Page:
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Old 08-25-2013, 07:45 AM   #7
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Having your A1C just a bit above normal and your doctor is wanting to work with you on diet and get your sugars under control.
Be grateful for a good doctor. Abnormal and uncontrolled blood sugars lead to long term damage to blood vessels and kidneys, so now is the time to get it under control, not when your numbers are crazy! Working on pre-diabetes is probably the best way, (other than not getting overweight in the first place, but we are all past that one!) to prevent the horrible effects of diabetes. Who wants to lose body parts when we could have lost weight?
Go for it girl!
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Old 08-25-2013, 10:48 AM   #8
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Thank you fatmad for that perspective. I've been so busy whining about how much I am going to have to give up that I completely forgot what I've got to lose. And you're so right about getting it under control now before it's too late. I can't say thank you enough. I've got to print that out and put it everywhere to remind myself each time I think about eating things I know I shouldn't.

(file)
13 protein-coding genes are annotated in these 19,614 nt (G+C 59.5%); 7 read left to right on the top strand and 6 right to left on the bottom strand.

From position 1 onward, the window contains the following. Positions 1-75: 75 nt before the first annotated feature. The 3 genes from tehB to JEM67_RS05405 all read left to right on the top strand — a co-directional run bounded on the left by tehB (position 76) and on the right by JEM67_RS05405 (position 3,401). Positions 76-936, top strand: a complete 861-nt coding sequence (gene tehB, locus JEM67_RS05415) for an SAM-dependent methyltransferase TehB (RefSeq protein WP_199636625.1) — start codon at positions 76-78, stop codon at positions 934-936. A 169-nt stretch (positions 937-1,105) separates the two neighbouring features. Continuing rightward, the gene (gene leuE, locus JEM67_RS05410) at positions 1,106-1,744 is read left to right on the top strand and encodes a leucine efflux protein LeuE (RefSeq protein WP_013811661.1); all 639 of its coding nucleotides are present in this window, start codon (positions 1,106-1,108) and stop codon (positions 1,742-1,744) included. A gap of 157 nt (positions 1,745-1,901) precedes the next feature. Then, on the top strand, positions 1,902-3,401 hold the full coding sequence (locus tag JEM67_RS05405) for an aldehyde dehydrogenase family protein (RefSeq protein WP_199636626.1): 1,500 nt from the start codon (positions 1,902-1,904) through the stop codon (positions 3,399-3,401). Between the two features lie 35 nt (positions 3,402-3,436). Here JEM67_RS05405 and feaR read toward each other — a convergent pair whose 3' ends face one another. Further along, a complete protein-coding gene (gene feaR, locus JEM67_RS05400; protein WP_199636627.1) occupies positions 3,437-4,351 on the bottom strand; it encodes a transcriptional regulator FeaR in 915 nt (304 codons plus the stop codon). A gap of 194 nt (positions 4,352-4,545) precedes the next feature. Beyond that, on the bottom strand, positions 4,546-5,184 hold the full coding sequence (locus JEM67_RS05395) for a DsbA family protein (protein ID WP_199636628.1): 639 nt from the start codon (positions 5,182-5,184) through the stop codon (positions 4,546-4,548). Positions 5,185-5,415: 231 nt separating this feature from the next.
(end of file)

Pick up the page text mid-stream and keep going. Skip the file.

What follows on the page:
Thanks for telling it like it is!
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Old 08-26-2013, 09:06 AM   #9
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Switching to low carb is tough, but it's simple swaps that could make your life a little easier, and you may find that not only are your levels getting better, but you are likely to lose weight without a lot of hunger too.

Think about great "breakfast foods" like eggs and protein, frittata, or omelettes.

If you like sandwiches, how about wrapping the filling in lettuce/greens or even a hollowed out cucumber or tomato?

If you like pasta, you may want to try peeling zucchini into long strips (or invest in a noodler), sauteing and topping with traditional marinara or a primavera or alfredo sauce.

Personally I love soup (stew and chili too) and it can be a great hot dinner that has few carbs. I like to cook large batches and freeze them into individual servings for a quick option. Veggie/meat stuffed hot vegetables like eggplant, zucchini, or peppers are awesome, and there are always salads.

Snacks can be jerky, cheese, nuts, hard boiled eggs, and crudite with a variety of dips.

After a while, it becomes second nature! Good luck, you can do this
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Old 08-27-2013, 12:49 PM   #10